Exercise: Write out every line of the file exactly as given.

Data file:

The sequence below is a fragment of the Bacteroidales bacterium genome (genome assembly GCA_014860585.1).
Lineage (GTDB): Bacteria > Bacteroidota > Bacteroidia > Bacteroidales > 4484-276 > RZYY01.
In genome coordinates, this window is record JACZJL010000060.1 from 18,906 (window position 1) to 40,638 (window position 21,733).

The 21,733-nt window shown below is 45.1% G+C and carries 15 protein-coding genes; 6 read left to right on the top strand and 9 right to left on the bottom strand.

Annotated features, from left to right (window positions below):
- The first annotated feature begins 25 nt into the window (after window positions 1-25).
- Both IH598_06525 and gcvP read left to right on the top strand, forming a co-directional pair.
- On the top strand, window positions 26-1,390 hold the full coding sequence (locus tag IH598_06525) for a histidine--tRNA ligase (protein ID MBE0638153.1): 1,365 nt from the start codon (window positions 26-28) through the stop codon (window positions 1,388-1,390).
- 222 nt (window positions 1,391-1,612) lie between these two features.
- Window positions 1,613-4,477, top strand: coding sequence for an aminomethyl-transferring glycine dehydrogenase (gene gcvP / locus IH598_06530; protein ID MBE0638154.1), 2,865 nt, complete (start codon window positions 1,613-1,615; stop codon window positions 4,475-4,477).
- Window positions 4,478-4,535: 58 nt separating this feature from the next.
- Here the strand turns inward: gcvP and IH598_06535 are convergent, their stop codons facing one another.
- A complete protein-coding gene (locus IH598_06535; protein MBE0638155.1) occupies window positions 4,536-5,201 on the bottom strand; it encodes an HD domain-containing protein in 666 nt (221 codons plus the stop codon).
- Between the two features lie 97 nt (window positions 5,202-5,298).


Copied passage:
The sequence below is a fragment of the Bacteroidales bacterium genome (genome assembly GCA_014860585.1).
Lineage (GTDB): Bacteria > Bacteroidota > Bacteroidia > Bacteroidales > 4484-276 > RZYY01.
In genome coordinates, this window is record JACZJL010000060.1 from 18,906 (window position 1) to 40,638 (window position 21,733).

The 21,733-nt window shown below is 45.1% G+C and carries 15 protein-coding genes; 6 read left to right on the top strand and 9 right to left on the bottom strand.

Annotated features, from left to right (window positions below):
- The first annotated feature begins 25 nt into the window (after window positions 1-25).
- Both IH598_06525 and gcvP read left to right on the top strand, forming a co-directional pair.
- On the top strand, window positions 26-1,390 hold the full coding sequence (locus tag IH598_06525) for a histidine--tRNA ligase (protein ID MBE0638153.1): 1,365 nt from the start codon (window positions 26-28) through the stop codon (window positions 1,388-1,390).
- 222 nt (window positions 1,391-1,612) lie between these two features.
- Window positions 1,613-4,477, top strand: coding sequence for an aminomethyl-transferring glycine dehydrogenase (gene gcvP / locus IH598_06530; protein ID MBE0638154.1), 2,865 nt, complete (start codon window positions 1,613-1,615; stop codon window positions 4,475-4,477).
- Window positions 4,478-4,535: 58 nt separating this feature from the next.
- Here the strand turns inward: gcvP and IH598_06535 are convergent, their stop codons facing one another.
- A complete protein-coding gene (locus IH598_06535; protein MBE0638155.1) occupies window positions 4,536-5,201 on the bottom strand; it encodes an HD domain-containing protein in 666 nt (221 codons plus the stop codon).
- Between the two features lie 97 nt (window positions 5,202-5,298).